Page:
Why is it practised?
FGM is an extremely complex, sensitive and politicized issue, difficult to understand only through normative definitions, classifications and / or geographical delimitations. It is necessary to have an anthropological look at the phenomenon to obtain an understanding of its significance that allows to approach the subject with knowledge and respect.
FGM has great symbolic significance for the communities that practice it. In Africa, it is linked to two basic values of culture: the feeling of belonging to the community and the complementarity between the sexes. In some societies, the practice continues to form part of initiation ceremonies to adulthood, directly influencing the construction of women's roles and status, granting ethnic and gender identity. It transmits a feeling of pride and belonging to the group, and becomes the physical proof that guarantees the girl's femininity and the obtaining of the necessary knowledge to be able to belong to the community and to the secret world of women (Kaplan, 1998; Kaplan , et al., 2013a).
When the reasons for continuing the practice are investigated, various reasons appear:
- "Tradition says so": in order to ensure that girls prepare for adult life and marriage, without being excluded from the community, families continue to exercise this practice as a tradition that is sometimes lived as a rite of passage organized by mothers and grandmothers.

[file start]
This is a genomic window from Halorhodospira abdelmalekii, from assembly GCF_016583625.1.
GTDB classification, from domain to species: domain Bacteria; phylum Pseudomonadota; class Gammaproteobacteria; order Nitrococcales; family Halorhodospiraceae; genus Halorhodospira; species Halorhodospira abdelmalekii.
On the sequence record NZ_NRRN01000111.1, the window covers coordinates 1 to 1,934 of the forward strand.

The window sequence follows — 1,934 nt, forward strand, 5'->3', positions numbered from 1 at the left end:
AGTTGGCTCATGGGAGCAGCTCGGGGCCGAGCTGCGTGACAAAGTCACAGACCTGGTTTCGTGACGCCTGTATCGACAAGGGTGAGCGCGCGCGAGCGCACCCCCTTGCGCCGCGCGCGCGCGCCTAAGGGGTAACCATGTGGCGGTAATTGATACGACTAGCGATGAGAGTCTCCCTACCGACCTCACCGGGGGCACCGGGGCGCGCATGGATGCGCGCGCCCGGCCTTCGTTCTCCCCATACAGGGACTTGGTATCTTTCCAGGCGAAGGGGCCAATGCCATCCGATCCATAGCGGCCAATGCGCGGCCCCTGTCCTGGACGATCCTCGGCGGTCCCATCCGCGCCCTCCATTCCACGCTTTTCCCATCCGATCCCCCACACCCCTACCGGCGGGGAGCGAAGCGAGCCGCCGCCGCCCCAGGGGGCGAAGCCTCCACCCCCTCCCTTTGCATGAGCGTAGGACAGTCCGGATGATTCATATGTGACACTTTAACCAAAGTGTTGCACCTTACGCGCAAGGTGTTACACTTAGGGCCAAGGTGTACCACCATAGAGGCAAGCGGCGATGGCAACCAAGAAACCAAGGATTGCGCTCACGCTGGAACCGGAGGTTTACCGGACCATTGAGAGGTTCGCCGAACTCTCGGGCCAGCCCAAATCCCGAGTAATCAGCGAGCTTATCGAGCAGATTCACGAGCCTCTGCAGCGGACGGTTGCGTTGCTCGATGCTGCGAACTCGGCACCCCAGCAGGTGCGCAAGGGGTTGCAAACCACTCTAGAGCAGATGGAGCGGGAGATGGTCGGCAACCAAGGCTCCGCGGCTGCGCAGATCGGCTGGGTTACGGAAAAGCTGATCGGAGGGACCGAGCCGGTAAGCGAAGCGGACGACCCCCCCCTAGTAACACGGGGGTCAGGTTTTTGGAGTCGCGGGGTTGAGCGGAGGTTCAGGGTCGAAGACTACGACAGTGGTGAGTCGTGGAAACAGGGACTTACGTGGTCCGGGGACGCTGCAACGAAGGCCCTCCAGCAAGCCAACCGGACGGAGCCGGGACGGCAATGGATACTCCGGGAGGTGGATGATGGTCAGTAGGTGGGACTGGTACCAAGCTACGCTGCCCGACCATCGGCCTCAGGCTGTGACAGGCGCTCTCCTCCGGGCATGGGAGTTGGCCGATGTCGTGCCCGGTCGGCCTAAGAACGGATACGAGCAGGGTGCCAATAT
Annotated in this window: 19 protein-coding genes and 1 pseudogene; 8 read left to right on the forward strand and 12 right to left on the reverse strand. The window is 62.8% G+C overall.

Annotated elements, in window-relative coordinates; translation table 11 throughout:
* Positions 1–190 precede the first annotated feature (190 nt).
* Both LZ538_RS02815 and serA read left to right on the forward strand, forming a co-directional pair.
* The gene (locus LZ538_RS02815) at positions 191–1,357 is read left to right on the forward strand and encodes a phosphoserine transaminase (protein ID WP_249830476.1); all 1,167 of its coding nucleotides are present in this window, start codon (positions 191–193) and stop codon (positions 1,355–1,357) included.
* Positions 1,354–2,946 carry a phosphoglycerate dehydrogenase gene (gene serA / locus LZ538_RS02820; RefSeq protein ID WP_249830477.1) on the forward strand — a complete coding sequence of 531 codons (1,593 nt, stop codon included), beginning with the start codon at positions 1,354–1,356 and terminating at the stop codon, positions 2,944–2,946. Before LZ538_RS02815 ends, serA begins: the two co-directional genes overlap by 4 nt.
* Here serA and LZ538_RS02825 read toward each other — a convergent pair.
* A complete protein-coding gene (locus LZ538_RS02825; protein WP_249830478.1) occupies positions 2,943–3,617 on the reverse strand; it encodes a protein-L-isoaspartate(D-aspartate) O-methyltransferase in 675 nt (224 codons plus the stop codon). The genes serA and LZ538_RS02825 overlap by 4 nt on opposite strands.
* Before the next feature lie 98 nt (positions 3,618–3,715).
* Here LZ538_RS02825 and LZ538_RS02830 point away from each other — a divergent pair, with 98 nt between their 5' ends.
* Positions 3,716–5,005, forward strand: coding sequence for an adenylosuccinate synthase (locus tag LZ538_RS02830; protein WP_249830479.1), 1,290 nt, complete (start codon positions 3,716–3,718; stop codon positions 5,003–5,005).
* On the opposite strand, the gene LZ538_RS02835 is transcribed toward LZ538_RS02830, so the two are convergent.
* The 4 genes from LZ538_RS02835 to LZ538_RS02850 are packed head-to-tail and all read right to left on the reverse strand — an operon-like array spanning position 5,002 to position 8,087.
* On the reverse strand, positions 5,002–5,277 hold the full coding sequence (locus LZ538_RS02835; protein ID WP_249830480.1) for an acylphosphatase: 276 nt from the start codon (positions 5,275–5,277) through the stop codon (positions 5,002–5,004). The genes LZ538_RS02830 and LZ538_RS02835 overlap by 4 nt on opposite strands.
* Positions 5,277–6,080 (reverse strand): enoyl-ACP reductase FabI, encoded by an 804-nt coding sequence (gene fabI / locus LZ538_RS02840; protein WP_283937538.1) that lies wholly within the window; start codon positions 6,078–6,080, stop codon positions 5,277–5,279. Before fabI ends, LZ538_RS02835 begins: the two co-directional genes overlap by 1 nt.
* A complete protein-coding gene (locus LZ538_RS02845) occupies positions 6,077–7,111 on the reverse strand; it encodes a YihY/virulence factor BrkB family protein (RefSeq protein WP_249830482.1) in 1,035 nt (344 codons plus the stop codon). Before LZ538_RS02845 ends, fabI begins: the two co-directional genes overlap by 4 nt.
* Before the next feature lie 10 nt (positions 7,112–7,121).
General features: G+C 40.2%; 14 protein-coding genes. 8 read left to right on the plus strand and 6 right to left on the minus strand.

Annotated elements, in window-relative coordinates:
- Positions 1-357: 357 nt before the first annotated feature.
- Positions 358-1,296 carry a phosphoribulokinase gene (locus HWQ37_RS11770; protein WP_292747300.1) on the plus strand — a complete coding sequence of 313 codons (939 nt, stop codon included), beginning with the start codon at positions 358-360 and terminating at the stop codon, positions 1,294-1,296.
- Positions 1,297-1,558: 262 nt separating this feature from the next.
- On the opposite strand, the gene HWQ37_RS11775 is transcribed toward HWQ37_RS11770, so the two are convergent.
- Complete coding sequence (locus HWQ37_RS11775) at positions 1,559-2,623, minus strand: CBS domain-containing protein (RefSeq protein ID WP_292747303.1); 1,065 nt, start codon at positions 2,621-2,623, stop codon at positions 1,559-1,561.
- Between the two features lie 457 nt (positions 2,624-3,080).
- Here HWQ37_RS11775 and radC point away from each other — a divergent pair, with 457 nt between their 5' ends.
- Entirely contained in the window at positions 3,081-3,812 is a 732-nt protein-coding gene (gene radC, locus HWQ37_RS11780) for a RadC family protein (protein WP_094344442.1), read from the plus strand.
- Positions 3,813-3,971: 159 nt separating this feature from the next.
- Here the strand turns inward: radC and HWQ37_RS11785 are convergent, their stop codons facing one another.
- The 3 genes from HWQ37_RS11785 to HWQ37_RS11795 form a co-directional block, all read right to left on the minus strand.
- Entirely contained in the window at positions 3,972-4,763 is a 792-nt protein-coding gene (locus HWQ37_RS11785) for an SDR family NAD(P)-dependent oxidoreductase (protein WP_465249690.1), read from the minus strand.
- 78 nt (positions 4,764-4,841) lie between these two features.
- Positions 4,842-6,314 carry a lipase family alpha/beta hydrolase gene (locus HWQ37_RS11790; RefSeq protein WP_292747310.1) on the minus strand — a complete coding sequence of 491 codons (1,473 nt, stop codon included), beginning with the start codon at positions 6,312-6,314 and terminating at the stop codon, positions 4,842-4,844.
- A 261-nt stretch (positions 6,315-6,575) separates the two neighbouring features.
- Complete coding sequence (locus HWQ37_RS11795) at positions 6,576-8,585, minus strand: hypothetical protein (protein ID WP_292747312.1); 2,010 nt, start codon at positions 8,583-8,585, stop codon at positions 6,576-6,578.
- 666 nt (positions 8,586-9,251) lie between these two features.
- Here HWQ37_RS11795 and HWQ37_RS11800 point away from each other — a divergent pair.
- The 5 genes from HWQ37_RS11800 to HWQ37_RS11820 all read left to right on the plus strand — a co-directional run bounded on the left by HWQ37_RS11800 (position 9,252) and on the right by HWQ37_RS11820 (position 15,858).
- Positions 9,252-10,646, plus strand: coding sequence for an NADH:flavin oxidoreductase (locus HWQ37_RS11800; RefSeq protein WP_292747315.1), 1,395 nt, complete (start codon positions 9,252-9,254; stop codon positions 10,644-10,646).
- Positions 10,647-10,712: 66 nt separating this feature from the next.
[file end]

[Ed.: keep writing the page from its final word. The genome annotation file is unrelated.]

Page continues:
- “Religion says so”: FGM is practiced in Muslim, Coptic Christian and Falasha Jewish communities (in Egypt and Ethiopia, for example). Ignorance of its origins has led to its link with religion, although it is not mentions neither in the Bible nor in the Koran.
- “It's cleaner”: Some practicing communities perceive women's external genitalia as parts of the body that are “dirty” before circumcising them.
- “It is more beautiful”: The female external genitalia are considered to be “unsightly” parts, and in some communities, it is believed that the clitoris could reach the dimensions of the penis if it is not excised.
- "Preserves virginity, family honor and prevents promiscuity": in some societies, female virginity is a prerequisite and indispensable for marriage on which the honor of the family depends.
- "Increases fertility": Some communities believe that if the baby touches the mother's clitoris with the head at birth, it can cause her death (mortality in primigravidas) or can cause physical deformities or mental.